This line will first list all the fils found in a directory (ls -a). Then it will find those that begin with a ‘.’ (dot) and print them to a file called temp. This is done through the use of grep “^\.” grep works with regx, and in the one used here it will match ‘phrases’ that begin with a ‘.’ (dot). Pretty much grep can do a lot of things (or so I have read) but they rely on regx so needless to say I am currently working on learning regx. Anyway back to the code. After this I do a search to find a file called .myPw, this is where the password will be stored. So if the file doesn’t exist we shall create it, along with a password to place into it.
After this I basically use some basic loops to test the user’s input to see if it matches the password. I won’t talk about the loop structure since 1: this isn’t a tutorial on bash, and 2: it is easy enough to figure out from just reading the code. I won’t explain what echo does, if you don’t know just click on the man link at the top of this blog and then click on echo. It’s actually a pretty “simple” command.
One last thing, I would like to point out that after making the file temp I deleted it once I no longer needed it. This turns out to be somewhat optinal (I’ll explain in a moment), but I think it’s just “polite” to delete temporary files you put on someone else’s system. Now for why this is optional. The way the code is set up, if there already exist a file called temp it will overwrite it. If however I had used
ls -a | grep “^\.” >> temp
It would append the output to the end of the file (in which case who knows what was in there before and how much you will have to seach through while looking for .myPw). So there is a BIG difference between > and >>, both direct output to a file but in differnt fashions.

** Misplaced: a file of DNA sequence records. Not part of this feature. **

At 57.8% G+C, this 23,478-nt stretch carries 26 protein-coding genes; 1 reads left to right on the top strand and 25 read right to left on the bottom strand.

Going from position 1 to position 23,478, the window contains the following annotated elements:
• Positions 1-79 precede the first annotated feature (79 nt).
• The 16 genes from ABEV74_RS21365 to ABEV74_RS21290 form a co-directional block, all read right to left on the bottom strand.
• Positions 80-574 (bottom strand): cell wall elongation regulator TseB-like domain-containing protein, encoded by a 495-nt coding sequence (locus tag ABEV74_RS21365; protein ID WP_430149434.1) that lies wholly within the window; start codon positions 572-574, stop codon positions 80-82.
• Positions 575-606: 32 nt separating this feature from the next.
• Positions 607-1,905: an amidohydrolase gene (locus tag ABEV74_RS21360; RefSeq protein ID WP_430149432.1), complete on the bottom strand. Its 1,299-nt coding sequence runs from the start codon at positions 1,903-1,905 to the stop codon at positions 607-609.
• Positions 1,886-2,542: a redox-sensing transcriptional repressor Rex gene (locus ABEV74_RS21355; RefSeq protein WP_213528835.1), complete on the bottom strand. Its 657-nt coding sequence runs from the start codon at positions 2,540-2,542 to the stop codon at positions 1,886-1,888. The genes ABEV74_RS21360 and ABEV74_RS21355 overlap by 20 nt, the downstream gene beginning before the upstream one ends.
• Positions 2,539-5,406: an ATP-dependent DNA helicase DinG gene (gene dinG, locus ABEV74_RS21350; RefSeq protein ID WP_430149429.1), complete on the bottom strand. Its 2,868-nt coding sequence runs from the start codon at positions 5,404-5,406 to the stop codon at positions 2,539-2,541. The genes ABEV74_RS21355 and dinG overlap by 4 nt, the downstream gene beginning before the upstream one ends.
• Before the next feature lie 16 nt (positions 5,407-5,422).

Here is my first “real” script. It does what it was designed to do, but not as nicely as I would have liked. So needless to say there will be some updating. As for the script itself it is supposed to prompt the user for a password before opening firefox. If a password doesn’t currently exist it will ask them to make a new one, that will be saved into a “hidden” file. Really it’s pretty easy to get around but it should be enough to keep your computer illiterate friends away/busy at least.
Here is the script:
#!/bin/bash cd <path> #location of password file there=false ls -a | egrep '^\.' > mytemp #chek if file with password exists while read f do if [ "$f" = ".myPw" ]; then there=true; fi done < mytemp rm mytemp #if not make it if [ "$there" = "false" ]; then echo "Enter a password:" read newPass echo $newPass > .myPw chmod 777 .myPw #make possible to read and write to file (needed for later on) fi input=: correct=false j=: #get actuall password while read j do PW=$j done < .myPw #read until correct pw is given while [ "$correct" = "false" ] do echo "Enter password or ^C (Ctrl + C) to quit:" read input if [ "$input" = "$PW" ] then correct=true else echo "Incorrect password" fi done firefox& while : do ii=2 done